GenomeScope 2.0 is able to accurately analyze organisms given a known ploidy. However, in many cases researchers studying a novel organism may not know the ploidy *a priori*. For this reason, we have implemented Smudgeplots, a new approach to visualize genome structure and infer ploidy directly from the k-mers present in sequencing reads.

For this method, we take as input the set of sequenced k-mers, such as the k-mer frequency files produced by `KMC` (Kokot, Dlugosz, and Deorowicz 2017) or `jellyfish` (Marçais and Kingsford 2011). Then, we search for all pairs of k-mers that differ at exactly one nucleotide through a systematic scan of all input k-mers. To avoid pairing k-mers produced by sequencing errors with genomic k-mers, we search only those k-mers which exceed a coverage threshold (*L*) and assume that such k-mers represent real genomic k-mers. Given how many possible k-mers exist for sufficiently large *k* (e.g. over 4 trillion for *k* = 21), it is very unlikely that two independent genomic k-mers will have the same sequence in all but one nucleotide simply by chance. Thus, the two k-mers in a k-mer pair are homologous and can either represent different alleles of the same locus (heterozygous k-mers) or different loci (paralogs, e.g. duplicated genes or transposable elements). In a reasonably heterozygous genome, the signal from heterozygous k-mers will dominate and therefore can be used to generate an estimate of ploidy.

We denote the two k-mers in each k-mer pair as *A* and *B* such that the coverage of *A* (*CovA*) is always less than or equal to the coverage of *B* (*CovB*). Within every pair, both *A* and *B* can be present in one or more genomic copies and therefore *CovA* + *CovB ∈ {*2*λ,* 3*λ,* 4*λ,* 5*λ, …*, where *λ* is the monoploid genome coverage. Furthermore, the relative minor k-mer coverage is bounded according to Plotting *CovA* + *CovB* versus will result in each distinct genomic structure projecting on a different position (i.e. “smudge”) in 2D space (see Figure 2).

By plotting the total coverage of the k-mer pair, *CovA* + *CovB*, versus the relative minor k-mer coverage, , we can identify individual “smudges” that correspond to different haplotype structures. Due to the Poisson nature of the coverages of each position along the genome that is typical in sequencing experiments, the k-mer pairs will not have the exact coordinates as given in Figure 2. However, it is usually possible to resolve the smudge to which each pair belongs. Figure 3a shows an ideal case, where the sequencing coverage is sufficient to completely separate all the smudges, providing very strong evidence of triploidy. The brightness of each smudge is determined by the number of k-mer pairs that fall within it.

The annotation of smudges consist of three steps: 1) identification of smudge boundaries, 2) smudge filtering and 3) estimation of monoploid coverage. First, the 2D space is divided into bins and the number of k-mer pairs in each bin is calculated. Then, the centers of each smudge are chosen to be the bins corresponding to local maxima (in terms of the number of k-mer pairs). The k-mer pairs in all the other bins are aggregated to the nearest neighbouring bin that is designated as a smudge center. Once the boundaries of individual smudges are estimated, we filter smudges that represent less than 0.5% of the data set (i.e. they contain less than 0.5% of the k-mer pairs), as these usually represent repetitive structures of the genome and are frequently misplaced due to too few k-mers representing them.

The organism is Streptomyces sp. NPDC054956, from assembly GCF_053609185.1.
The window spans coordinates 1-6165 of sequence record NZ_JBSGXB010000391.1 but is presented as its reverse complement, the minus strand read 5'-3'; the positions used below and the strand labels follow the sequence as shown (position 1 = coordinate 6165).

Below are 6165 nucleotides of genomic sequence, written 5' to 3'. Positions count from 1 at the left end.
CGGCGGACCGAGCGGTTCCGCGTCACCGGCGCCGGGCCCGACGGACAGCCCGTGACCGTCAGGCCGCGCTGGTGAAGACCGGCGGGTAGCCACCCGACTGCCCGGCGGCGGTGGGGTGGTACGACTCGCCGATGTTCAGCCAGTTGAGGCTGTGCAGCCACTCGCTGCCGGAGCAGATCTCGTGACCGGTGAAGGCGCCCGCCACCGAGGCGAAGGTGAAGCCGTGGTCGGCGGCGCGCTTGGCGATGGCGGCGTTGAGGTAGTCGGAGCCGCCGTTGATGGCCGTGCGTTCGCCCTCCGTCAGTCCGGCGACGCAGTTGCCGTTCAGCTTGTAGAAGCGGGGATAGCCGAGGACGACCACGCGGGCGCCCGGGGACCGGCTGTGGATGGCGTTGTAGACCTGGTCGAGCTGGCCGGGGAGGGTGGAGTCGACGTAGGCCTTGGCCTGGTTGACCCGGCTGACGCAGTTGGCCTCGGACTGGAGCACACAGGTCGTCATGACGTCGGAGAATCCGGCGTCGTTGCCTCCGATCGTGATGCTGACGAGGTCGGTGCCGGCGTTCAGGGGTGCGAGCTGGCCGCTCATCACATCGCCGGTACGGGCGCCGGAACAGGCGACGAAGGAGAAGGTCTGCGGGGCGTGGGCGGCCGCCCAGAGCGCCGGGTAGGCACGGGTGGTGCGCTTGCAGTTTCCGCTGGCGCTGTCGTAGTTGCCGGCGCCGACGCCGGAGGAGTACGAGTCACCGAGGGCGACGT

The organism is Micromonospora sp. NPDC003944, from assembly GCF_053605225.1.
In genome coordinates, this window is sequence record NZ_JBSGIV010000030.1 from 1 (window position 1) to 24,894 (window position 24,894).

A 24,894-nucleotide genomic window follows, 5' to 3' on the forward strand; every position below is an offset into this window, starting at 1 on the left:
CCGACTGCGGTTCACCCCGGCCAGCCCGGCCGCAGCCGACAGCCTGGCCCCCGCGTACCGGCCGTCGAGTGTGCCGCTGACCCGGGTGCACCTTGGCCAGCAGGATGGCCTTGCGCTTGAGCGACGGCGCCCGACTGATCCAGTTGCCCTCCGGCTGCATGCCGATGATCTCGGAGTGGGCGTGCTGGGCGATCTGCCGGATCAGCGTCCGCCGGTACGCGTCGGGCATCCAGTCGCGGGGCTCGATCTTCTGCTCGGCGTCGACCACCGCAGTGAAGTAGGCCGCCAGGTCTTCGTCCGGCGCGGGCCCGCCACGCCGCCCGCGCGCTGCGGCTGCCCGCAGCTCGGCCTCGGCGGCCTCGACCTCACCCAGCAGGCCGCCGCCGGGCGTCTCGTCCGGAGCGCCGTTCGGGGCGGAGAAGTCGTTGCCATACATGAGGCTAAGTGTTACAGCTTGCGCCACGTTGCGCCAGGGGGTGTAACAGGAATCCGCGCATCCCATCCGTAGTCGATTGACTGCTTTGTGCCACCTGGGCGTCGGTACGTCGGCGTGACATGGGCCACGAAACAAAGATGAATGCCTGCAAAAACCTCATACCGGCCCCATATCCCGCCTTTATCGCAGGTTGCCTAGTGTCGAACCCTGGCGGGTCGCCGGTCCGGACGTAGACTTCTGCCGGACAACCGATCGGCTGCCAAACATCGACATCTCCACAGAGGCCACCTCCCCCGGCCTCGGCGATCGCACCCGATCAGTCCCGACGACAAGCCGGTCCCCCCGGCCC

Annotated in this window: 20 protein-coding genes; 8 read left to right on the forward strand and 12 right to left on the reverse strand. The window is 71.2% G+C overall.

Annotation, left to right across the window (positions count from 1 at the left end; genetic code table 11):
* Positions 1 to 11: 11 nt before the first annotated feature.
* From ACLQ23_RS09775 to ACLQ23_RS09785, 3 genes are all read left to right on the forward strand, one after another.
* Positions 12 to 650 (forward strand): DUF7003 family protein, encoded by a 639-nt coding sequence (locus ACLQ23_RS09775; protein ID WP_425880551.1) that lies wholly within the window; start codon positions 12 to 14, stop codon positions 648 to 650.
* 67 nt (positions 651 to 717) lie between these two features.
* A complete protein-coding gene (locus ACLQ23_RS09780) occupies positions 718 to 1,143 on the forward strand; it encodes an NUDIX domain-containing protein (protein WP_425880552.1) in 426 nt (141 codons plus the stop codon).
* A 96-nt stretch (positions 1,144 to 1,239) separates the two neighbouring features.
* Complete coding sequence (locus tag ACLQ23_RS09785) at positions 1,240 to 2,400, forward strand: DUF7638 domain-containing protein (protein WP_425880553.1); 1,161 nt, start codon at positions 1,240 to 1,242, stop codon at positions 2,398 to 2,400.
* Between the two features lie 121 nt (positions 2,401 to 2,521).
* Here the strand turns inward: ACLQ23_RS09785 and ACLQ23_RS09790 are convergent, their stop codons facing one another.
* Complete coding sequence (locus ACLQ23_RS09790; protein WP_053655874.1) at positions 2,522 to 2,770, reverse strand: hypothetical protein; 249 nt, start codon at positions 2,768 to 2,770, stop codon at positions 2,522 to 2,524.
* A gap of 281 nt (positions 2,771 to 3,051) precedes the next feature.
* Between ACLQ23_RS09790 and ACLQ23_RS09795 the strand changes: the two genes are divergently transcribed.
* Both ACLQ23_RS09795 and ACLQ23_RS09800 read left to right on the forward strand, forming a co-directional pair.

For the first estimation of the monoploid coverage, we calculate an estimate for each of the identified smudges, and then calculate an overall estimate as the weighted mean of these estimates where the weights are the number of k-mer pairs within each smudge. To calculate the estimate for an individual smudge, we first label the smudge according to its putative structure. For example, of all the smudges with a relative minor coverage near 0.5, the one with the lowest sum of coverages is assumed to be AB and others are labeled using the AB smudge as a reference. This process is continued for all relative minor coverages of the identified smudges until all smudges are labeled. Finally, the estimate of monoploid coverage for an individual smudge is given by its sum of coverages divided by the number of k-mers that make up its labeled structure. For example, the estimate for an AAB smudge would be since three k-mers make up the AAB structure.

Next, this first estimate of monoploid coverage is used to re-annotate smudges and subsequently to estimate the ploidy. If multiple smudges get annotated with the same genome structure, the whole process is repeated with lowered resolution (i.e. the number of bins in the 2D plot is decreased). This estimate of monoploid coverage assumes that we correctly labeled each smudge with its putative structure, which may not be the case if we didn’t correctly find the smudge with lowest sum of coverages for a given relative minor coverage. Therefore, the final estimate of monoploid coverage is refined by using kernel smoothing applied on the subset of k-mer pairs within the brightest smudge in the Smudgeplot.

The Smudgeplot estimates of monoploid coverage (*λ*) and ploidy allow users to visualize and discover properties about genomes with high levels of imperfect duplications, various ploidy levels, and high heterozygosity. This visualization tool is especially powerful in combination with GenomeScope, as both independently estimate monoploid coverage by exploiting different genomic properties. Notably, Smudgeplot is able to accurately predict that *Fragraria x ananassa* is octaploid (see Figure 3b).

## 5 Results

### 5.1 Simulated Polyploid Genomes